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In geometry, an icosahedron (Greek: εικοσάεδρον, from eikosi twenty + hedron seat; pronounced /ˌaɪkɵsəˈhiːdrən/ or /aɪˌkɒsəˈhiːdrən/; plural: -drons, -dra /-drə/) is a regular polyhedron with 20 identical equilateral triangular faces, 30 edges and 12 vertices. It is one of the five Platonic solids.

It has five triangular faces meeting at each vertex. It can be represented by its vertex figure as or 35, and also by Schläfli symbol {3,5}. It is the dual of the dodecahedron, which is represented by {5,3}, having three pentagonal faces around each vertex.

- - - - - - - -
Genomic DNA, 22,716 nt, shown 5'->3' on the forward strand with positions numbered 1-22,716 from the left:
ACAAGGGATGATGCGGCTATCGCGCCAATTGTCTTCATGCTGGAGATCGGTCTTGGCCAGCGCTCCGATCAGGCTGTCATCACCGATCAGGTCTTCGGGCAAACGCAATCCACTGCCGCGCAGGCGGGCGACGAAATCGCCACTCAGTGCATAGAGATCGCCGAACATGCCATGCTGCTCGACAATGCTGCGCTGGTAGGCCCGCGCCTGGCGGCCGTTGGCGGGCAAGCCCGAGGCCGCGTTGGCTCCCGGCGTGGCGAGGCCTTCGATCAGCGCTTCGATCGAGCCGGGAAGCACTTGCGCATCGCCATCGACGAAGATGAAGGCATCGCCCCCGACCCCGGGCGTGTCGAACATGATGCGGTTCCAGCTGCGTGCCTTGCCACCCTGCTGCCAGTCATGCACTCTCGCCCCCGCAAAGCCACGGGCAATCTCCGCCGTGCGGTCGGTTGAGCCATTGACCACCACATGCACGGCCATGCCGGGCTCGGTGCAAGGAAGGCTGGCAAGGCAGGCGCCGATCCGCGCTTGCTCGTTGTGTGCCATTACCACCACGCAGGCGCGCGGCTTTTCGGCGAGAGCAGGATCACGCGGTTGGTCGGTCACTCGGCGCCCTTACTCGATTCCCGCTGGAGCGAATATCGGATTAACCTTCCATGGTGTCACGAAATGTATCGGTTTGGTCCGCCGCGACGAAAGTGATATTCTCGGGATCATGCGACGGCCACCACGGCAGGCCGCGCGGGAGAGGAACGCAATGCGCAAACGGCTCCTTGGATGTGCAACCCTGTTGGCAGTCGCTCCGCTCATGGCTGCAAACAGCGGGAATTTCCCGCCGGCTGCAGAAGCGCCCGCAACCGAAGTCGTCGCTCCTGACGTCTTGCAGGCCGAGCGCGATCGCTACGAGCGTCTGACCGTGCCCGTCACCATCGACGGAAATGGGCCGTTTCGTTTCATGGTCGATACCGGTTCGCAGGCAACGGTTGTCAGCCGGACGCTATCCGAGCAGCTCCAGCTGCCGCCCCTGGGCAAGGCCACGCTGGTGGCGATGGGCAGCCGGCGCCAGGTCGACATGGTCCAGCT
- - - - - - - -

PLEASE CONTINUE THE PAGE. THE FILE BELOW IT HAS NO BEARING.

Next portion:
If the edge length of a regular icosahedron is a, the radius of a circumscribed sphere (one that touches the icosahedron at all vertices) is

and the radius of an inscribed sphere (tangent to each of the icosahedron's faces) is

while the midradius, which touches the middle of each edge, is

where  \varphi (also called τ) is the golden ratio.

Area and volume

The surface area A and the volume V of a regular icosahedron of edge length a are:

Cartesian coordinates

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